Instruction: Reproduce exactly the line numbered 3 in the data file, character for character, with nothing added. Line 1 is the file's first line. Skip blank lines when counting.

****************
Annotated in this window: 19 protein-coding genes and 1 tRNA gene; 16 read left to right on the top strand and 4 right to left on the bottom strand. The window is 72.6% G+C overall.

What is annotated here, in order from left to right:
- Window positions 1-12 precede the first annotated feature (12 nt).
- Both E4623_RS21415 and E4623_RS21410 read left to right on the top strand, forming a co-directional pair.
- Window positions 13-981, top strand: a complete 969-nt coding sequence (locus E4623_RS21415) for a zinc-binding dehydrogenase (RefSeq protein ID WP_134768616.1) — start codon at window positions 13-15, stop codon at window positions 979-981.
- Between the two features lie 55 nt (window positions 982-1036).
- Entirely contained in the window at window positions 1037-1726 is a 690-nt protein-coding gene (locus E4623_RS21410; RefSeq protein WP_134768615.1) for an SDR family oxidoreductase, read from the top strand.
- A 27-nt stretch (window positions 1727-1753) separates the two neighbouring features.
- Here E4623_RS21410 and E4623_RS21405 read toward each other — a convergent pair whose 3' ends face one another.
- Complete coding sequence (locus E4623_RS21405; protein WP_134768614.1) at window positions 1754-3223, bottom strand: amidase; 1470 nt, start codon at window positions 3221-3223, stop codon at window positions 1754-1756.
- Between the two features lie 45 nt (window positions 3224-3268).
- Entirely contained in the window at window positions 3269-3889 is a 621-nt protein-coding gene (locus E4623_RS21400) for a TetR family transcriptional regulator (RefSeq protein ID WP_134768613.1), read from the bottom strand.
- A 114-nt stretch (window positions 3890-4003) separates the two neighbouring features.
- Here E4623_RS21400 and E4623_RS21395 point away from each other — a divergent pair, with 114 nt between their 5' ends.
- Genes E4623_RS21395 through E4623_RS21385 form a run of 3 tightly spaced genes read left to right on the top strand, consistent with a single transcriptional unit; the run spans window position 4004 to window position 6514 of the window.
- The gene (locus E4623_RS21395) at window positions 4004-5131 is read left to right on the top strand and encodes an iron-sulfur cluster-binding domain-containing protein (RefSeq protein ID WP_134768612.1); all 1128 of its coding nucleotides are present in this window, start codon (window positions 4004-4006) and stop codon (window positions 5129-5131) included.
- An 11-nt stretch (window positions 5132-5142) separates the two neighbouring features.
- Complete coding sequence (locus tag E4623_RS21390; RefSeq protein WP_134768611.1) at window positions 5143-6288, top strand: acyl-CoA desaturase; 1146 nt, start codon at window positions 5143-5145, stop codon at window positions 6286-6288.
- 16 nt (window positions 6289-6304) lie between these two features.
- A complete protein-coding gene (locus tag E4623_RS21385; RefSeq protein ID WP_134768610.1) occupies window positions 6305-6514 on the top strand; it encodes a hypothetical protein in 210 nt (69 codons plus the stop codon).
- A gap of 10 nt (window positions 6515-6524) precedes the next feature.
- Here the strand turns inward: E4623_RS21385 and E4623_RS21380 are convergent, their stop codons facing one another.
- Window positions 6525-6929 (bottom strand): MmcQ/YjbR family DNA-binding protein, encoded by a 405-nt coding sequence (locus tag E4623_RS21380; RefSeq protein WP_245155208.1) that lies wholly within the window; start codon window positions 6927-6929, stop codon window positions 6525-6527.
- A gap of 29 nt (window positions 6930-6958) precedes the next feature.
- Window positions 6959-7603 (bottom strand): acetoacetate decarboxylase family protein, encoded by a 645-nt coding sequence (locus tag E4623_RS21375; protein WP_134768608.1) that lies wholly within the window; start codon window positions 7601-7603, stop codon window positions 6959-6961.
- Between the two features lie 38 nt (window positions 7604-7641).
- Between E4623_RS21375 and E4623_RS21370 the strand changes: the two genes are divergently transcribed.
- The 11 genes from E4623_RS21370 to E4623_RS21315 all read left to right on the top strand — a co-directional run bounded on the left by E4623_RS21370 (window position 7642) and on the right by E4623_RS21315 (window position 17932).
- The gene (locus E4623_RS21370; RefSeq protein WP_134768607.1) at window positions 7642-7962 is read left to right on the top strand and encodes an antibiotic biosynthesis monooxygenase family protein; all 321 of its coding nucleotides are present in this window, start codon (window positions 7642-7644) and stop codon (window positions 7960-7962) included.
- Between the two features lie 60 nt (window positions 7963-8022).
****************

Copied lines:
- Window positions 1-12 precede the first annotated feature (12 nt).